An integrated pest management (IPM) approach combines chemical, biological, and cultural control methods for optimal results. It involves monitoring leafhopper populations, making well-informed decisions, and using multiple strategies to tackle the problem effectively.
To summarize, your IPM plan for leafhoppers might include:
- Regular monitoring
- Usage of insecticidal soap or recommended sprays
- Encouragement of beneficial insects
- Utilization of cultural control methods like row covers
- A balanced combination of all the above practices
By following this comprehensive approach, you’ll be able to manage leafhoppers effectively in your garden while minimizing any negative impacts.
Over the years, our website, whatsthatbug.com has received hundreds of letters and some interesting images asking us about these insects. Scroll down to have a look at some of them.
Letter 1 – Unknown Chinese Hemipteran identified as Lycorma delicatula
Red Bug with White Spots
June 11, 2009
My son describes these bugs that are outside his apartment building (second to last entry in the website noted below). I usually don’t like bugs but these are very beautiful. They jump on his head and shoulders! You can read more and perhaps see clearer images at the website below.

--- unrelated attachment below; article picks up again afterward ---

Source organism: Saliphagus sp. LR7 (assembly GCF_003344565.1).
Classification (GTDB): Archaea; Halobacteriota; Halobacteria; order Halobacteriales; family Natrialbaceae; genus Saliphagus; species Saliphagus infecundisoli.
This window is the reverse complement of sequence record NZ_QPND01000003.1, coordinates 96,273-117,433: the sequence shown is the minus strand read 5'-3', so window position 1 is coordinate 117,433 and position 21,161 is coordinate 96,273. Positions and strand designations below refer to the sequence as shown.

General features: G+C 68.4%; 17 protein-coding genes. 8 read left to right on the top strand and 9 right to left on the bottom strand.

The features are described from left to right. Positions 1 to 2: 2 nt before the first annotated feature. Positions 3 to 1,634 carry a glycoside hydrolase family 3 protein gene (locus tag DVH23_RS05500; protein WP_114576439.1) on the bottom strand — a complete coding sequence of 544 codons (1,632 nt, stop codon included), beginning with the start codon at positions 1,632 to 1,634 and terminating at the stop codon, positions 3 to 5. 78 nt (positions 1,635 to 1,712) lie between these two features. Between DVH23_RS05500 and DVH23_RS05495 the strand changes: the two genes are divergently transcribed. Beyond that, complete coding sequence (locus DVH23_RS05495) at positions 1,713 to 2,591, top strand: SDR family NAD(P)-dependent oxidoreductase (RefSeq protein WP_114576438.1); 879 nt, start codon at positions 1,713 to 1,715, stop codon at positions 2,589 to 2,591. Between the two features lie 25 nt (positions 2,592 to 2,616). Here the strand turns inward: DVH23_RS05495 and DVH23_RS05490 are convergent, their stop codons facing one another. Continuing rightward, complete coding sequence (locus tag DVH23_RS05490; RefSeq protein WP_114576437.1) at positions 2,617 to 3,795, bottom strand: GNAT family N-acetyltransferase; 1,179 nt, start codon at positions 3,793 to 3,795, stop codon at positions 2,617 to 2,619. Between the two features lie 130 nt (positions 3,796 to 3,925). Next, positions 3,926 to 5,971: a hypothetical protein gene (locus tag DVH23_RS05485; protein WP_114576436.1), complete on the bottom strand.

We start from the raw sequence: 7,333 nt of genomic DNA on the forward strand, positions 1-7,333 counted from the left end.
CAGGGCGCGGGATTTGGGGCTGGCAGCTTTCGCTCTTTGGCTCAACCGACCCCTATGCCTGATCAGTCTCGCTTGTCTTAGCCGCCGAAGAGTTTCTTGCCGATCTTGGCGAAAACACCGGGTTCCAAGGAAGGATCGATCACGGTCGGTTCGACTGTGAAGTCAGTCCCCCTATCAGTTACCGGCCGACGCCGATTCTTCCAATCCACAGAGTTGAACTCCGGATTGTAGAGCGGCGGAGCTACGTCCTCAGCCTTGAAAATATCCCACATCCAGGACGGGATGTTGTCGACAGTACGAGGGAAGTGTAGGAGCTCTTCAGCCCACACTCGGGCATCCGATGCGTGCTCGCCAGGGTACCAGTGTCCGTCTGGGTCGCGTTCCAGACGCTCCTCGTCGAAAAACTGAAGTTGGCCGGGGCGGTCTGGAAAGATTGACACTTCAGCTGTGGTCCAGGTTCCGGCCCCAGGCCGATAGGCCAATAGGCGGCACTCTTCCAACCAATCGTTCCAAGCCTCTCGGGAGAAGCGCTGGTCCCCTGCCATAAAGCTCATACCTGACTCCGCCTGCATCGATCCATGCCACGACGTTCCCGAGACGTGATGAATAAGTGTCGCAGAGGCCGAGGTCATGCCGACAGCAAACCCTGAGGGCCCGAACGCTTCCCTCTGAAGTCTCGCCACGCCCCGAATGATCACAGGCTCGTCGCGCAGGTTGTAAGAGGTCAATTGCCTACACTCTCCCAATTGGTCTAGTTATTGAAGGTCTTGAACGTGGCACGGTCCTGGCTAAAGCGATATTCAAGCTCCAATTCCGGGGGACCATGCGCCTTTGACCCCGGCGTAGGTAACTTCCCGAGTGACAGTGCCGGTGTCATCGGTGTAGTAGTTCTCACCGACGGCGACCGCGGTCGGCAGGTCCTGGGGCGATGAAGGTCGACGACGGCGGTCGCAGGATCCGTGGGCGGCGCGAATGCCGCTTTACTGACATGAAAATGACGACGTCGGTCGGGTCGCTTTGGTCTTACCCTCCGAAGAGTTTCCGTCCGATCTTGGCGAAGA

We were out of town when your email arrived, and we never answered hundreds of emails in that time. We are absolutely fascinated by these unknown Hemipterans, the insect order that includes True Bugs and various Hoppers. We hope one of our readers will be able to assist in this unusual identification. We agree that they are quite beautiful.
Update from Eric Eaton
The Chinese leafhopper is likely something in the Fulguroidea, and Lois O’Brien could probably tell you which one. I think you have gone to her before, right? Let me know if not and I’ll introduce you via e-mail.
Update from Karl
July 28, 2009
It looks like Eric Eaton is right again. I haven’t been able to identify the fulgoromorph nymph, but I did come across a photo that looks pretty much identical. The image is from a collection posted by the California Academy of Sciences, taken on a field trip to Yunnan Province. Regards.